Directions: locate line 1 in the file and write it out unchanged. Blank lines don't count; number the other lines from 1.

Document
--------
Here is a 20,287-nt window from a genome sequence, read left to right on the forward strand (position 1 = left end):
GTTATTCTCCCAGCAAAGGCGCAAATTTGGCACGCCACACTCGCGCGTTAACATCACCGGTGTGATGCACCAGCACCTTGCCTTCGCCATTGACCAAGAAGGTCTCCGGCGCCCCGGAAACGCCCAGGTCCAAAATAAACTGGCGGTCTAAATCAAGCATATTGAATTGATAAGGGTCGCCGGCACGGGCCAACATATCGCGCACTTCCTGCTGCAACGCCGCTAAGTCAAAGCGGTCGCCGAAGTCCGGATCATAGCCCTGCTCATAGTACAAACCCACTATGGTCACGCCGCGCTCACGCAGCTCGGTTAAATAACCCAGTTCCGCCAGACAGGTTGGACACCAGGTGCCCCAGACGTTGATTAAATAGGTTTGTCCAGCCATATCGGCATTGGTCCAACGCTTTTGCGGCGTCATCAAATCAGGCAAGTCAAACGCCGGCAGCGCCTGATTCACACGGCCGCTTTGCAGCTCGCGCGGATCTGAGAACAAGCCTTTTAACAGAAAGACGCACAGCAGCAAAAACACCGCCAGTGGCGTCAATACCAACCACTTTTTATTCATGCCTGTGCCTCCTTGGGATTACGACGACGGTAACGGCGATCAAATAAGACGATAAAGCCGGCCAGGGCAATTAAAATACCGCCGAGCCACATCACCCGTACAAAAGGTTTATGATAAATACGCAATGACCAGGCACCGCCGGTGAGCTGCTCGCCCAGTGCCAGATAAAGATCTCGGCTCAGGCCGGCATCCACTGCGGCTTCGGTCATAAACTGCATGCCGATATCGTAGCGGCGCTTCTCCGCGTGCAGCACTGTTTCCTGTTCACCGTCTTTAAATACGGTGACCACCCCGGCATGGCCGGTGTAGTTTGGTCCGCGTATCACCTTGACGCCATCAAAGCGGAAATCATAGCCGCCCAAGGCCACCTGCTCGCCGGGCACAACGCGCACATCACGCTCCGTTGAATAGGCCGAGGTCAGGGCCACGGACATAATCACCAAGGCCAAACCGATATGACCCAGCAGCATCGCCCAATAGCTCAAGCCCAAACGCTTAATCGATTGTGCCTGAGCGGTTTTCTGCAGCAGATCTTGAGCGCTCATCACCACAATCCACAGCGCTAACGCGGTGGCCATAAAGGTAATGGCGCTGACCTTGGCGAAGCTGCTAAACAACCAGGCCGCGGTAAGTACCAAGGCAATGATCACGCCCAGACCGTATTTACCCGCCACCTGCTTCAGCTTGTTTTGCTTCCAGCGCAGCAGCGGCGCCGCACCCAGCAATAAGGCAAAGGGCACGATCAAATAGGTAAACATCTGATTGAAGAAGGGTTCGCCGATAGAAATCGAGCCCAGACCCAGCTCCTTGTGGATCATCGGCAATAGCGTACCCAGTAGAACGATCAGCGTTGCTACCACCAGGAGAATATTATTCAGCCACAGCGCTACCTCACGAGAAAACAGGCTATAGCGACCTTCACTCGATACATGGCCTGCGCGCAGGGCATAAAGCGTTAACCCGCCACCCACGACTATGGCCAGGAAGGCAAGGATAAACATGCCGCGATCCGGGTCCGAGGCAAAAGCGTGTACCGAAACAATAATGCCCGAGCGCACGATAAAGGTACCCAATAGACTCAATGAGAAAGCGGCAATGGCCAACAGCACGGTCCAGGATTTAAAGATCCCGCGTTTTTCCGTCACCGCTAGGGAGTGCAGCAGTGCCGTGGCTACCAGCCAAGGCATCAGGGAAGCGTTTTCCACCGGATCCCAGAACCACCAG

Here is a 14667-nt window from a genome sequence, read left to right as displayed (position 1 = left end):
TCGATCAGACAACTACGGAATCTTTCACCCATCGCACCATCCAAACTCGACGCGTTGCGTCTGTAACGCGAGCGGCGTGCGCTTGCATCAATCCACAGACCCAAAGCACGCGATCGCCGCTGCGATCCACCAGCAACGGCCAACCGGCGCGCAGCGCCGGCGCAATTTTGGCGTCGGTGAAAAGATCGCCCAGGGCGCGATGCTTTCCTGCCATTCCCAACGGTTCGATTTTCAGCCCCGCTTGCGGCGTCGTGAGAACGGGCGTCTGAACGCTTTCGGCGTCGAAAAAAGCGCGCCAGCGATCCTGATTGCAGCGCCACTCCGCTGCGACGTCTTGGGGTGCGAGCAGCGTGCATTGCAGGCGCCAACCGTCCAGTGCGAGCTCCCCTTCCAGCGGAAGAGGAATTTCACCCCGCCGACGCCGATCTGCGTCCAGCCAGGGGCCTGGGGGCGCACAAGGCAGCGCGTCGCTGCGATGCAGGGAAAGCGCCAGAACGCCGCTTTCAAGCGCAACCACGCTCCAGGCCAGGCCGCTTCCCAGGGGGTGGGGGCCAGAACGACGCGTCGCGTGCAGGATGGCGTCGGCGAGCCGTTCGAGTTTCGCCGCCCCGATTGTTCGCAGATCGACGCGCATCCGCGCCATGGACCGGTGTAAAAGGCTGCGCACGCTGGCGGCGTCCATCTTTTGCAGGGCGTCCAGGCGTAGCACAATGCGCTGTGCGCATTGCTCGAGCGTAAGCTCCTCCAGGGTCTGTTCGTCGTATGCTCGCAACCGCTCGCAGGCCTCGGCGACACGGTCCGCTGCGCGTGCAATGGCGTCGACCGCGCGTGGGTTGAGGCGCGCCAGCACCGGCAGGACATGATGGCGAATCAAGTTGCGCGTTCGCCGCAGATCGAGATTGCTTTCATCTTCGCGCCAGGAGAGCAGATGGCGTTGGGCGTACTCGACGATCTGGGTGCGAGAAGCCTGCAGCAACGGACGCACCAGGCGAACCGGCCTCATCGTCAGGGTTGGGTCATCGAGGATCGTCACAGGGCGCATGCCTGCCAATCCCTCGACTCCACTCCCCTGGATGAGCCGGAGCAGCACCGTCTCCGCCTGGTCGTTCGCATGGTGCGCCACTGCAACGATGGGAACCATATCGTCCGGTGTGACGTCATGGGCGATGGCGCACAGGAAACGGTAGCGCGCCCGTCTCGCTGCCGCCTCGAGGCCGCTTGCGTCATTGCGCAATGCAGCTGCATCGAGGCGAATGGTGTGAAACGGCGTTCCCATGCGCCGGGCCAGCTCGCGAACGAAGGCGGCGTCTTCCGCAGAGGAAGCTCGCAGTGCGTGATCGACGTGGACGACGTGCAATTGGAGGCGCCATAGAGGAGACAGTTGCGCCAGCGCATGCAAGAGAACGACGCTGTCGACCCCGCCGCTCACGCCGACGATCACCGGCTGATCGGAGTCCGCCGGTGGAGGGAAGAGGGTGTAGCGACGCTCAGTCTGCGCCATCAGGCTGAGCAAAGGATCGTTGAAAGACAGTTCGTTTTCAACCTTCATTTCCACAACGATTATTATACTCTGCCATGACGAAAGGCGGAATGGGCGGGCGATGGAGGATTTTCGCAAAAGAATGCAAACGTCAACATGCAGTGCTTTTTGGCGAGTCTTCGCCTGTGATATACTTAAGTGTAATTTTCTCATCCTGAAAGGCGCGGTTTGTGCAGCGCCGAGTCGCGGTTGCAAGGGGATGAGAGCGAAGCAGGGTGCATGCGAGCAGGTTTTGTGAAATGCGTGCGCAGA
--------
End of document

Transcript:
Here is a 20,287-nt window from a genome sequence, read left to right on the forward strand (position 1 = left end):